A child gets bitten… her mother grabs her and retreats to those who care about the daughter; and those the daughter cares about.  Love leaves her friends and family vulnerable.  She bites them, and then they retreat to their loved ones… and the cycle repeats again.

Of all the characters in School-Live, Kurumi is the one most identified by Love, and the most affected.  Her symbol in the opener is a heart.  She was madly in love prior to the outbreak, and she’s haunted by the memory of killing her crush/boyfriend.  When Kurumi, Yuri, and Miki discover the document that disavows individual love in favor of humanity’s survival, Kurumi reacts with rage.  Love has driven her throughout the series, and in the presence of her friends, she takes on the front and charges into danger with her shovel.

Alone, she becomes vulnerable to the tragedy in her environs.

In episode 2, Kurumi shovels a zombie in the head and it drops a cellphone.  On the phone is a photo of the-girl-that-was and her boyfriend.  Kurumi becomes overwhelmed by the emotional rush and nearly gets bitten before double-tapping the zombie.  This event revealed the impulsive nature of her empathy, and how empathy might serve as Kurumi’s fatal flaw.

School-Live! wrote Kurumi’s piece of the story with perfection.  Episode 2 showed you her weakness… conversations foreshadowed that Kurumi would get bitten… the temperature of the series grew colder… and then you watch her stand there: shovel ready as her beloved teacher’s zombie approached from around the corner… and you knew she was going to hesitate to kill Megumi’s zombie: Megumi’s memory.  And yet the traits that ultimately undid her… kindness, love, empathy… gave you hope, because she repeatedly displayed the strength it gave her.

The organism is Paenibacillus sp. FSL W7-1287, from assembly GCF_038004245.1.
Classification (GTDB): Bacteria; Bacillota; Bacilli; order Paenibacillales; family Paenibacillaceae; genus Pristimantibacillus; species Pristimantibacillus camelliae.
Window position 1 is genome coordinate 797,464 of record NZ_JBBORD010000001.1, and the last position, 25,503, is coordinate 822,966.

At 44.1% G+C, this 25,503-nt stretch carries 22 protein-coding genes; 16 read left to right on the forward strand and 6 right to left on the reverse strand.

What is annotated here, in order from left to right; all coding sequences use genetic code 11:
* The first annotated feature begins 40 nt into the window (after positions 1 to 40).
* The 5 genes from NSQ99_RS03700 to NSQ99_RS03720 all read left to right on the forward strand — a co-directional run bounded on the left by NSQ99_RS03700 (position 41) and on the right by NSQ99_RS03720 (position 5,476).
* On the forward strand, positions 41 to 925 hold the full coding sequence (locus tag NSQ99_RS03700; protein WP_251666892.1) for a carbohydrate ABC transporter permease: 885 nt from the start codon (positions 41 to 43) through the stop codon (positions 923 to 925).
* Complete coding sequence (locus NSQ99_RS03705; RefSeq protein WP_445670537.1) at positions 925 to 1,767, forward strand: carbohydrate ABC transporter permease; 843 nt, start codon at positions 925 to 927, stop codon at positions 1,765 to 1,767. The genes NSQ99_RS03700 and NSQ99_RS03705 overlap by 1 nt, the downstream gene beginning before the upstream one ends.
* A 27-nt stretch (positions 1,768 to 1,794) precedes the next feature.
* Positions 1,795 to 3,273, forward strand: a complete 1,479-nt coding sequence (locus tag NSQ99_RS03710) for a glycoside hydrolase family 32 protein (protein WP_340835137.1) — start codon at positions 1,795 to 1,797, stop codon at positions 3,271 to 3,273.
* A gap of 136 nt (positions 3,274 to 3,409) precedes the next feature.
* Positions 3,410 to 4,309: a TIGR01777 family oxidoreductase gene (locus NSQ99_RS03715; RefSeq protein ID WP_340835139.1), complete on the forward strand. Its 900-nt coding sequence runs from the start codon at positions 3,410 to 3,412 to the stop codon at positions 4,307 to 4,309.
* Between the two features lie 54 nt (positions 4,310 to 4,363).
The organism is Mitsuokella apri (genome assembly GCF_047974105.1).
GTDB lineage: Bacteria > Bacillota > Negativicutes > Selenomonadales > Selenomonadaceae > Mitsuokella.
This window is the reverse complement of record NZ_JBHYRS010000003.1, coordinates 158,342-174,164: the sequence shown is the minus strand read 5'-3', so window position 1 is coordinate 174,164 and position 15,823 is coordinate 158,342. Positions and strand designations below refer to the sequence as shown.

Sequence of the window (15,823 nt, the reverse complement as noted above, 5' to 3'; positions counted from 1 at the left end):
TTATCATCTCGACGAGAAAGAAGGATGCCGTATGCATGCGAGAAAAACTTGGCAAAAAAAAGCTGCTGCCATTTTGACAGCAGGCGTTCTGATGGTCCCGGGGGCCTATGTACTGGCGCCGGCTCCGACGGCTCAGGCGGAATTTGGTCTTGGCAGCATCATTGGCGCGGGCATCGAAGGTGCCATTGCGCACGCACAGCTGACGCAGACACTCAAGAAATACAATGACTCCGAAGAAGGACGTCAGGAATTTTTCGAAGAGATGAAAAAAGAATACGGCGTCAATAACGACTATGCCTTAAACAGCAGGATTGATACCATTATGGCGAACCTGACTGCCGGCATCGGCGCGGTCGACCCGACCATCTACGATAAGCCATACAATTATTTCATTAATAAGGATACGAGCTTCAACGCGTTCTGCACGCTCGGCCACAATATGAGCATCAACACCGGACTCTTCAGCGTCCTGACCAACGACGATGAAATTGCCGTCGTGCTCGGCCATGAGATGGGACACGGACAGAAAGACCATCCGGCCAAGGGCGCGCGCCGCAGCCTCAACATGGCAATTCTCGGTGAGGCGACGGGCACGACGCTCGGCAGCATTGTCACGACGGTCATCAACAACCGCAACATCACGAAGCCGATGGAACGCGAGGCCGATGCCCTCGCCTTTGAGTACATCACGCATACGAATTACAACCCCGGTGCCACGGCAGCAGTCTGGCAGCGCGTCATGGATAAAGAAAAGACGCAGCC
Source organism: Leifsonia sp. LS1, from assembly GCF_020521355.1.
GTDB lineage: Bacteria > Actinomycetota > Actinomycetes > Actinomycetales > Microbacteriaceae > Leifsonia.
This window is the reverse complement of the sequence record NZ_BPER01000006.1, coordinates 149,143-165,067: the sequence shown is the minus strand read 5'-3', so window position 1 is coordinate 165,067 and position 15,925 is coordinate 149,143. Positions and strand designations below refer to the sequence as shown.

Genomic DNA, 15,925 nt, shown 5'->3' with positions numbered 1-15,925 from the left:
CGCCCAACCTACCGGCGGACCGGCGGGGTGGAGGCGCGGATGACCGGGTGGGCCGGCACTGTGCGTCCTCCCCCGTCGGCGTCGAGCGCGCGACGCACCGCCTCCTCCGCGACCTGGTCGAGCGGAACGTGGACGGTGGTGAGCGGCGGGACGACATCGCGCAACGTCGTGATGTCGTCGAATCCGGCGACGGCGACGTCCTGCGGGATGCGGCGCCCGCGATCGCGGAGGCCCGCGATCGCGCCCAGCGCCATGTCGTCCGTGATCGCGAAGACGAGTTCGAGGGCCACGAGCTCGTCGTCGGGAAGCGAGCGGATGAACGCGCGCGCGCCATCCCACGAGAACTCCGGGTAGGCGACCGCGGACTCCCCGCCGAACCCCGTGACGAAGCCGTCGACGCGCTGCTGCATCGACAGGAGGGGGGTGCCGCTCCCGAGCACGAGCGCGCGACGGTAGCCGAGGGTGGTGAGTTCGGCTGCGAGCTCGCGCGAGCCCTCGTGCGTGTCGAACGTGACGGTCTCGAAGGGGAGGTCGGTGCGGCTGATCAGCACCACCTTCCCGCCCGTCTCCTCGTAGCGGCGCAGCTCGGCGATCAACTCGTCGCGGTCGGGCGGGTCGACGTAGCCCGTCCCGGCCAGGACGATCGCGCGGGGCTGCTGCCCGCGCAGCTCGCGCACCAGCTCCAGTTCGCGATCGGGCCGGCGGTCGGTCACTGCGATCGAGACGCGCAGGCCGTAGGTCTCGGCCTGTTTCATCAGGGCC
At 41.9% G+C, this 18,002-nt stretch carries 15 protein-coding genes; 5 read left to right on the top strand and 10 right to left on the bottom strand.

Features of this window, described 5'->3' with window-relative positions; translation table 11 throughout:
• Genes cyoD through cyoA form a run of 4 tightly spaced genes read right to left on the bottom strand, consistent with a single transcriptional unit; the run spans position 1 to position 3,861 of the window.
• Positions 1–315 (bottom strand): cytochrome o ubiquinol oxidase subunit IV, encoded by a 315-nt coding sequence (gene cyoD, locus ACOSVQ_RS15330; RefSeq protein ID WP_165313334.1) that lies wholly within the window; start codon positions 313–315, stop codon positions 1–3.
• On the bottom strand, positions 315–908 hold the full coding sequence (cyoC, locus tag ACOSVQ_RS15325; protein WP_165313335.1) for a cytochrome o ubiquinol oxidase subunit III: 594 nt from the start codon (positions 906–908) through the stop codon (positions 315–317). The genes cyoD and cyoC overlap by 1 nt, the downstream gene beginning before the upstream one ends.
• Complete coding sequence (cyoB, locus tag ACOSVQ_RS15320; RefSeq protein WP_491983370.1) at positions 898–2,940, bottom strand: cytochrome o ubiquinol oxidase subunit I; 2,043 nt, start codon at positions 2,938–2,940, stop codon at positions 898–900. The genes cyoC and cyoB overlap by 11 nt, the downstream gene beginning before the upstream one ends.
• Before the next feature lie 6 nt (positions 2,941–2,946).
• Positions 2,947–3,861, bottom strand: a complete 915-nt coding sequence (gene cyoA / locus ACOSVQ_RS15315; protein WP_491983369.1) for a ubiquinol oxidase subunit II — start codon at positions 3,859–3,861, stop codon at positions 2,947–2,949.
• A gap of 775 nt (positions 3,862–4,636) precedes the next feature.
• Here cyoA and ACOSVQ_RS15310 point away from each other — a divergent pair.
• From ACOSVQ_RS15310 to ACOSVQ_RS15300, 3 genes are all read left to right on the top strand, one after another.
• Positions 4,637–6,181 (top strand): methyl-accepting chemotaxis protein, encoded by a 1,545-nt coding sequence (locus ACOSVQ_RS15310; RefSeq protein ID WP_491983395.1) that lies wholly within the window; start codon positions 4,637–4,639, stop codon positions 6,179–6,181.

But there’s a clear dichotomy:

When her friends are around, love becomes power.  Her empathy draws on the fear and hope of her friends and she quickly reacts to protect those feelings.

Alone, her empathy draws on lost love, and it’s not a choice.

All the counsel, the comfort, and support Megumi-sensei had given to Kurumi became Kurumi’s opponent… and Kurumi faltered.

And just like it always does, School-Live! keeps hope alive with the pause of an episode, the promise of “medicine” and a cliffhanger.


Despite how much it hurt to watch episode 10, I’m thankful for School-Live!, regardless of how it chooses to end.

School-Live! flipped Moe on its head and gave it something substantial to stand on.

School-Live! told its story well.  Bad story-telling is the failed crutch that repeatedly assassinates the anime and manga mediums; and so School-Live! has been a treat in that regard.

School-Live! also did something for me.

I’ve wondered for years why I have Neophobia, and School-Live! illuminated the reason.  I’ve been stuck in that room for days as Kurumi screams, her blood boils, and the infection spreads from her arm.  I drop myself far too deep into fiction and into my imagination.   I bring back all the feelings -all the despair and suicidal thoughts I would be having in Yuri’s position as she contemplates killing Kurumi- and then my common sense has to fight to try and remind me that fiction is fiction.

I’ve been shielding myself from potentially dangerous empathetic recoils, but fictional trauma led me to write my first short story Stitched Angel, and once again it’s got me writing.  Comfort is the last thing I need; perhaps it’s the last thing any writer needs.

So, thank you, School-Live!

Even if this breaks my heart.